Élégie (Fauré)

From Wikipedia, the free encyclopedia
Jump to navigation Jump to search
Fauré in early middle age

The Élégie (Elegy), Op. 24, was written by the French composer Gabriel Fauré in 1880, and first published and performed in public in 1883. Originally for cello and piano, the piece was later orchestrated by Fauré. The work, in C minor, features a sad and sombre opening and climaxes with an intense, fast-paced central section, before the return of the elegiac opening theme.


In 1880, having completed his First Piano Quartet, Fauré began work on a cello sonata. It was his frequent practice to compose the slow movement of a work first, and he did so for the new sonata.[1] The completed movement was probably premiered at the salon of Camille Saint-Saëns in June 1880. The movement, like the quartet, is in the key of C minor. Whether the rest of the sonata would have been in that key is unknown: Fauré never completed it, and in January 1883 the slow movement was published as a stand-alone piece under the title Élégie.[1]

Jules Loeb, dedicatee and cellist at the premiere
Pablo Casals, who premiered the orchestral version

The first performance of the work under its new title was given at the Société Nationale de Musique in December 1883 by the composer and the cellist Jules Loeb to whom the piece is dedicated.[2][n 1] The Élégie was a great success from the outset,[1] and the conductor Édouard Colonne asked Fauré for a version for cello and orchestra. Fauré agreed, and that version was premiered at the Société Nationale in April 1901, with Pablo Casals as soloist and the composer as conductor.[2]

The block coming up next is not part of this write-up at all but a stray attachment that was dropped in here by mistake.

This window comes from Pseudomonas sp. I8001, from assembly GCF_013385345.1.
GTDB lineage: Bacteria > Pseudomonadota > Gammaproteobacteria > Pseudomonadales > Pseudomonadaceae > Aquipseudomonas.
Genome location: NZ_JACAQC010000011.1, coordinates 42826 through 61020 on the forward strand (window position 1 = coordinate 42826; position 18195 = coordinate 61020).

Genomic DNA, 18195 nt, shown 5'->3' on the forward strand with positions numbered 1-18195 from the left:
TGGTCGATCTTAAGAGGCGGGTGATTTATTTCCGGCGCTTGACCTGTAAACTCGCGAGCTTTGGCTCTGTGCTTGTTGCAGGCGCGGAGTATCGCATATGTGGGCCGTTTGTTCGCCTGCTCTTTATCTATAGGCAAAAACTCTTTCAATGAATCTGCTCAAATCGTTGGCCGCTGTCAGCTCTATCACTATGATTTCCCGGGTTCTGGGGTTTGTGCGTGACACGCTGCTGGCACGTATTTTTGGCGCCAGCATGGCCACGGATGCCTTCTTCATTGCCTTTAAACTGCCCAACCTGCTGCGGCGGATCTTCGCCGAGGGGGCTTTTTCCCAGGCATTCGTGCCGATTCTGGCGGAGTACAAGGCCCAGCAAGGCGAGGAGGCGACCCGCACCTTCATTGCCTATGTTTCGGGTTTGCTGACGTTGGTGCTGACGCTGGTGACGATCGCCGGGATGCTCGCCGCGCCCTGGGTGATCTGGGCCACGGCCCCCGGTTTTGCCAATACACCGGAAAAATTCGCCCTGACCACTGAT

Musical structure[edit]

The piece is in the AABA CC trans D AC'C'coda form, in which the musical material of the beginning returns to close the piece after a contrasting middle section. The opening is a sombre, long-breathed melody. The cello carries the main thematic material, with piano providing a harmonically varied accompaniment. In the major-key middle section the piano bears the melodic theme before it passes to the cello. The middle section ends with a forceful passage in which the piano and cello exchange vehement themes. The dynamics remain loud as the first section returns, but the quiet sombreness of the opening soon takes over. The repeated opening theme is matched with some of the rhythmic features carried over from the middle section. The work ends in an atmosphere of calm.[4]

The orchestral version of the work requires two flutes, two oboes, two clarinets, two bassoons, four horns and strings to accompany the cellist.

The Fauré specialist Jean-Michel Nectoux writes that the Élégie was one of the last works in which the composer allowed himself "such a direct expression of pathos". Nectoux regards the piece as "one of the last manifestations of French musical Romanticism. From now on Fauré's music was to be more introverted and discreet."[1]

Notes and references[edit]

  1. ^ Jules-Léopold Loeb (13 May 1852 – 4 November 1933) later became cello professor at the Paris Conservatoire, where his pupils included André Navarra in the 1920s.[3]
  1. ^ a b c d Nectoux, p. 89
  2. ^ a b Nectoux, p. 535
  3. ^ Crichton, Ronald. "Navarra, André", Grove Music Online, Oxford University Press, accessed 18 November 2013 (subscription required)
  4. ^ Nectoux, pp. 88–89
  • Nectoux, Jean-Michel (1991). Gabriel Fauré: A Musical Life. Translated by Roger Nichols. Cambridge: Cambridge University Press. ISBN 0-521-23524-3. 

External links[edit]